- It is not a “fact” that co-governance is required by the Treaty, it is just an emotionally charged issue that is promoted by this Government.
- There are passionate supporters, who resort to name calling, but also many equally impassioned detractors.
- There are winners in Māori society from co-governance as some will have privileged status like the upper classes of old.
Is co-governance about the many or the few?
For some, “honouring Te Tiriti” by endorsing co-governance policies is synonymous with social justice for Māoridom as a whole.
The “go to” move for many emotionally charged proponents of co-governance is to allege critics are racist. They seem to overlook that those critics may consider these changes, in substantial aspects of government, to mean the majority become second-class citizens.
Couldn’t those against co-governance also claim co-governance is itself racist? Afterall, the status quo and world standard for democracy is equality for all. But co-governance creates enhanced rights for some, based on race. Less name calling would be more conducive to the nuanced discussions required for these delicate issues.
But there’s more than just equality between Māori as a race and everyone else. There’s also doubt the interests of Māori iwi elite are aligned with the interests of working class Māori.
Co-governance rewards iwi (tribal) rule, which in principle is anti-democratic, not just between Māori and everyone else, but between Māori elitists who win from it and all other Māori. Co-governance is more akin to the days of royalty.
Iwi rivalries alive and well
Many large iwi have wide ranging business interests worth billions of dollars. Many have competing claims and longstanding beefs amongst each other.
Chris Trotter wrote an informative article on the recent standoff at the annual kapa haka festival Te Matatini illustrating as much.
Ngati Whatua and the Tainui delegates had a tense back and forth at the event over settlement claims throughout Tāmaki Makaurau (Auckland). The dispute goes back years.
Journalist Tumamao Harawira reckoned that in pre European times, such a standoff would have likely turned violent.
Tainui and Three Waters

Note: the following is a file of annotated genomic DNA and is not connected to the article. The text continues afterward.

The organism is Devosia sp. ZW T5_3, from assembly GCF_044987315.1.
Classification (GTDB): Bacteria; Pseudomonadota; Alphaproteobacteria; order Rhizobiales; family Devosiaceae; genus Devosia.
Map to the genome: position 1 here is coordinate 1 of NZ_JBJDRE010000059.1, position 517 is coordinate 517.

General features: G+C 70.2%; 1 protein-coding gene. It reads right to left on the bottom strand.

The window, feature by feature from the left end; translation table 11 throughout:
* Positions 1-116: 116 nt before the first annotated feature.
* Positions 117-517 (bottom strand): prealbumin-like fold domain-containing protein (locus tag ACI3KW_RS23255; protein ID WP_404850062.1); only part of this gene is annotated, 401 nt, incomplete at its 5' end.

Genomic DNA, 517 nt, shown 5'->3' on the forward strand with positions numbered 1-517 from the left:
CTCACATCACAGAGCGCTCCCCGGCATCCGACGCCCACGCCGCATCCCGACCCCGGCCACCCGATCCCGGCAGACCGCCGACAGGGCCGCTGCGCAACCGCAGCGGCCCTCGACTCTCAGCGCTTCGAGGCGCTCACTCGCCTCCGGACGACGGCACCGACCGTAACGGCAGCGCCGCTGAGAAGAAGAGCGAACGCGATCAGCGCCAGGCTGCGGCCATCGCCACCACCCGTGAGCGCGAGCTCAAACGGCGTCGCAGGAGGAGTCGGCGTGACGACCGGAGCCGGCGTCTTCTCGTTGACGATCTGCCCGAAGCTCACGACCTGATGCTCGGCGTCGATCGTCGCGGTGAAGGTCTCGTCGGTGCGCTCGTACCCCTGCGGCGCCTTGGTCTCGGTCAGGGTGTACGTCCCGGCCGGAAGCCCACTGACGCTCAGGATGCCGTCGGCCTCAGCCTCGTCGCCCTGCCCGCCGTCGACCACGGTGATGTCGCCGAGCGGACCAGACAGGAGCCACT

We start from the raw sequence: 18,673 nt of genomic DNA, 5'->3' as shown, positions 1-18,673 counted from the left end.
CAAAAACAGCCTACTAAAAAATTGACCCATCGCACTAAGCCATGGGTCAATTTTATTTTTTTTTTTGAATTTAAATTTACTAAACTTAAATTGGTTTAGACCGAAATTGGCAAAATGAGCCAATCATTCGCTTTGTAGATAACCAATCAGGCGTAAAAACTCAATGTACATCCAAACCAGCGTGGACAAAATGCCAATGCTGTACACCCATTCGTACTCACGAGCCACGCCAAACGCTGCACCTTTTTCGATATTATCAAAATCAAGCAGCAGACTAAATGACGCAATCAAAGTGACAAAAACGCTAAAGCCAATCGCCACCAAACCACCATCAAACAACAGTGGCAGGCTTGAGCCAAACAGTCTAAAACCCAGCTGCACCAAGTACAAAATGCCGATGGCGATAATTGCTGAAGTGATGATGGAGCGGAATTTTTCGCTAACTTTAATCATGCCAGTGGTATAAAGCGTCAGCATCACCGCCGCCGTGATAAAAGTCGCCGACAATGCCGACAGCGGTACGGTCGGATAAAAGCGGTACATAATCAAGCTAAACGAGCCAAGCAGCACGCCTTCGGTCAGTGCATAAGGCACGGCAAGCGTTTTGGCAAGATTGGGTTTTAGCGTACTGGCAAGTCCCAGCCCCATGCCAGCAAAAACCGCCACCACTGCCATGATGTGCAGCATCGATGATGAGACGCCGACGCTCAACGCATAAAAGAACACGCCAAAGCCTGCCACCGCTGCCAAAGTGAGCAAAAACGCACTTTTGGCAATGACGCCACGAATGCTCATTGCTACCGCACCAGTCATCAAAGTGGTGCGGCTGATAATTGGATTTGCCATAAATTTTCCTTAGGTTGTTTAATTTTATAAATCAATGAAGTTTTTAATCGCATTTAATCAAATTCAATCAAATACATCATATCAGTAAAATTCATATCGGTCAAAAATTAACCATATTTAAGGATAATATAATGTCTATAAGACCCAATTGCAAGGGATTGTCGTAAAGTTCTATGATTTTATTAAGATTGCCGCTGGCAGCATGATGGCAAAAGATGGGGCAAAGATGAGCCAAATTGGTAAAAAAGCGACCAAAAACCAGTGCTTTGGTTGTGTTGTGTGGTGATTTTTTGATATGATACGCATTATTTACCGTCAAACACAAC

On Three Waters’ co-governance model, Michael Bassett writes “Whichever becomes the dominant tribe will exercise much wider power. Nanaia (Mahuta) intends to make sure that tribe is Tainui. That explains the appointment of the Mahutas and Ormsbys to so many positions, irrespective of their merits, or lack of them.”
Influential Tainui leader Tukoroirangi “Tuku” Morgan, a major proponent of co-governance and the appointed head of a Three Waters Regional Representative Group (RRG), among other positions, led the aforementioned inter-iwi standoff.
Thomas Cranmer writes “Opaque tribal politics is inextricably at the heart of Three Waters. More than anything else, (Tuku Morgan’s) appointment confirms that these reforms represent the Tainui-model of Three Waters.”
The drawing of water service entity boundaries are along traditional iwi lines. Not, as one may presume, along water catchment areas. The result is there is suspicion amongst many Māori themselves (including the Māori Party) that many smaller iwis will not benefit at all from co-governance.
Winston Peters has remarked “Like so many other elitist proposals, demands have been made in the name of ordinary Māori while the benefits will go straight to a small Māori elite making these demands.”
It’s disingenuous to suggest resisting the dramatic change to the long established rule of equality is racist. Isn’t the more important question ”Why is the Government allowing itself to be a pawn in a game between iwi rivals?”